replacing the hostname or IP address with whatever the hostname or IP address
of your Raspberry Pi is. I’d strongly recommend that you set a static IP
address for your Raspberry Pi in your router’s DHCP settings. This will make
sending data to your InfluxDB database from other remote Raspberry Pis much
easier later on.
Once you’ve entered the SSH password (the one that you set when setting up the micro SD card earlier), you should be connected to your Raspberry Pi’s terminal. To pull in all of the latest changes to the packages on your Pi, before we go ahead and install InfluxDB, type the following commands:
sudo apt update sudo apt upgrade -y
Once that has completed, type the following lines to add the key for InfluxDB and install it:
wget -qO- https://repos.influxdata.com/influxdb.key | gpg --dearmor | sudo tee /usr/share/keyrings/influx-archive-keyring.gpg >/dev/null echo "deb [signed-by=/usr/share/keyrings/influx-archive-keyring.gpg] https://repos.influxdata.com/debian $(lsb_release -cs) stable" | sudo tee /etc/apt/sources.list.d/influxdb.list sudo apt update && sudo apt install -y influxdb
Make InfluxDB run as a service (meaning that it will run at boot, and restart if it crashes), by typing the following lines:
sudo systemctl unmask influxdb.service sudo systemctl start influxdb sudo systemctl enable influxdb.service
You should now be able to type
influx to open an interactive InfluxDB prompt.
To complete the InfluxDB setup, we need to type a couple of things in to this influx prompt, to set up a new database and add a new user with privileges to access it, which we’ll use later when configuring Grafana. Type the following:
create database home use home create user grafana with password 'grafana' with all privileges grant all privileges on home to grafana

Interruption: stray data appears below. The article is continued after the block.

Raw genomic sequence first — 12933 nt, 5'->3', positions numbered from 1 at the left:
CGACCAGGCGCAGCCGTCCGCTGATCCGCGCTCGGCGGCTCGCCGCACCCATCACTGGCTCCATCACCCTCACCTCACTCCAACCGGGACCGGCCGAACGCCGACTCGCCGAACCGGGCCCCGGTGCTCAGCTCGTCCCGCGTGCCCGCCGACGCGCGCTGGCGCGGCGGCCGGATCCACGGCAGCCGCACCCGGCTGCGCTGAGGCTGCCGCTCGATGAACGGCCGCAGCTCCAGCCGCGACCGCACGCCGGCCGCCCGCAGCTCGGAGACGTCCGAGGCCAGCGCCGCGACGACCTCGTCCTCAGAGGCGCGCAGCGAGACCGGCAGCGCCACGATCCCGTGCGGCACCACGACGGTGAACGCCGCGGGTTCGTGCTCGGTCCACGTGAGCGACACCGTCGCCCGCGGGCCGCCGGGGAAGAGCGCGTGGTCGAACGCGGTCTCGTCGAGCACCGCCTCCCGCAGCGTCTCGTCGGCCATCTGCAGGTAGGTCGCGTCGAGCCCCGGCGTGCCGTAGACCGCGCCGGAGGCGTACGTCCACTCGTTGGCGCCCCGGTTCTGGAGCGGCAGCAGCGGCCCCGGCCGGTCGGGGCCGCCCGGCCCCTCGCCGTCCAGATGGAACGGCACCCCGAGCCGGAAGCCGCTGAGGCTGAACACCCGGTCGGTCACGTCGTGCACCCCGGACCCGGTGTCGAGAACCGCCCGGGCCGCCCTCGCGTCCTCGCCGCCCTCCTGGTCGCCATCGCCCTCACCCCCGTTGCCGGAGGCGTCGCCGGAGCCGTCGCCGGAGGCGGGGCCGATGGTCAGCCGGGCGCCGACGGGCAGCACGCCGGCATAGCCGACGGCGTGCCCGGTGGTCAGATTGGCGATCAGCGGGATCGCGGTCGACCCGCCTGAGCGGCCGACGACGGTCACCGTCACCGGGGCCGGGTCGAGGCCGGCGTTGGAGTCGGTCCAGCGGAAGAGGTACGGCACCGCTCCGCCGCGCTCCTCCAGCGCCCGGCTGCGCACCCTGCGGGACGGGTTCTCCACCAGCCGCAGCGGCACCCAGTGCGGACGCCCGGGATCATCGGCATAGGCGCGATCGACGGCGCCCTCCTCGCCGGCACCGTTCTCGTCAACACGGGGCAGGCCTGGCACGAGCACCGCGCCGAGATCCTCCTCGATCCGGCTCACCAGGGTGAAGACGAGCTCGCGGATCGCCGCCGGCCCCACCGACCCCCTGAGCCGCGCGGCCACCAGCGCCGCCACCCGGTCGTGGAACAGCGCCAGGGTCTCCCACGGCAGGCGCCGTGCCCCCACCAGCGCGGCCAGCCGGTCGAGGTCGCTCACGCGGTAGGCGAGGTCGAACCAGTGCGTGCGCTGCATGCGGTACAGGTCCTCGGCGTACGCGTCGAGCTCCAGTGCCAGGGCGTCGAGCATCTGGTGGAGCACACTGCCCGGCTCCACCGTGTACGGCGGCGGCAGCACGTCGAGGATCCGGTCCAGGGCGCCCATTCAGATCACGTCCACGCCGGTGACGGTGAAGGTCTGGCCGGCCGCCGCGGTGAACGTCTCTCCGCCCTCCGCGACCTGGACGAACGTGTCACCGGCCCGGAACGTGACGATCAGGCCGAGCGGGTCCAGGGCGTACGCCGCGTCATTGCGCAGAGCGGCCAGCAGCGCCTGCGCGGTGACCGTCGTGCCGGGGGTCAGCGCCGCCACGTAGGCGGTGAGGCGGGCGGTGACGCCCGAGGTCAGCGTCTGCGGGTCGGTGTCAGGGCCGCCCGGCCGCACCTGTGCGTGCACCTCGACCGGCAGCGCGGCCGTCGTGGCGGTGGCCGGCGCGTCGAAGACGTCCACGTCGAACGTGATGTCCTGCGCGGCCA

You can change the name of your database to whatever you like, and do obviously change the password; just be sure to remember both of them for when we set up Grafana later.
If you type
show users in the influx prompt, you should see the following:
user admin ---- ----- grafana true
control-d to exit the influx prompt. You’ve now done everything you need
to get InfluxDB set up. On to installing Grafana!
Still in your Raspberry Pi’s terminal, via SSH, type the following to add the Grafana GPG key, install it, and run it as a service:
wget -O- https://packages.grafana.com/gpg.key | gpg --dearmor | sudo tee /usr/share/keyrings/grafana-archive-keyring.gpg >/dev/null echo "deb [signed-by=/usr/share/keyrings/grafana-archive-keyring.gpg] https://packages.grafana.com/oss/deb stable main" | sudo tee /etc/apt/sources.list.d/grafana.list sudo apt update && sudo apt install -y grafana sudo systemctl unmask grafana-server.service sudo systemctl start grafana-server sudo systemctl enable grafana-server.service
Your Grafana server should now be running, and accessible via a web browser on
your computer. Type
http://192.168.0.100:3000 to log in to Grafana, making
sure to use whatever the IP address (or hostname) of your Raspberry Pi is. Log
in with username “admin” and password “admin” and then change the password to
something new when prompted.
Once logged in, click on the “Configuration” menu (the cog icon) on the left-hand menu bar, and click “Data sources” in that menu. Once on the Data sources page, click “Add data source” and then search for “InfluxDB” and select it. This will bring you to a page where you can configure your InfluxDB data source.
Under the HTTP section, enter
http://127.0.0.1:8086 in the URL box.
Further down the page, in the “InfluxDB Details” section, enter the database name, user name, and password that you set up earlier through the influx prompt. Finally, click “Save & test” and ensure it says “Data source is working”.
You’re all set! In the next post, we’ll explore how to set up a dashboard and see how to send some data to it from an Enviro board on a remote Raspberry Pi Zero W, using Python.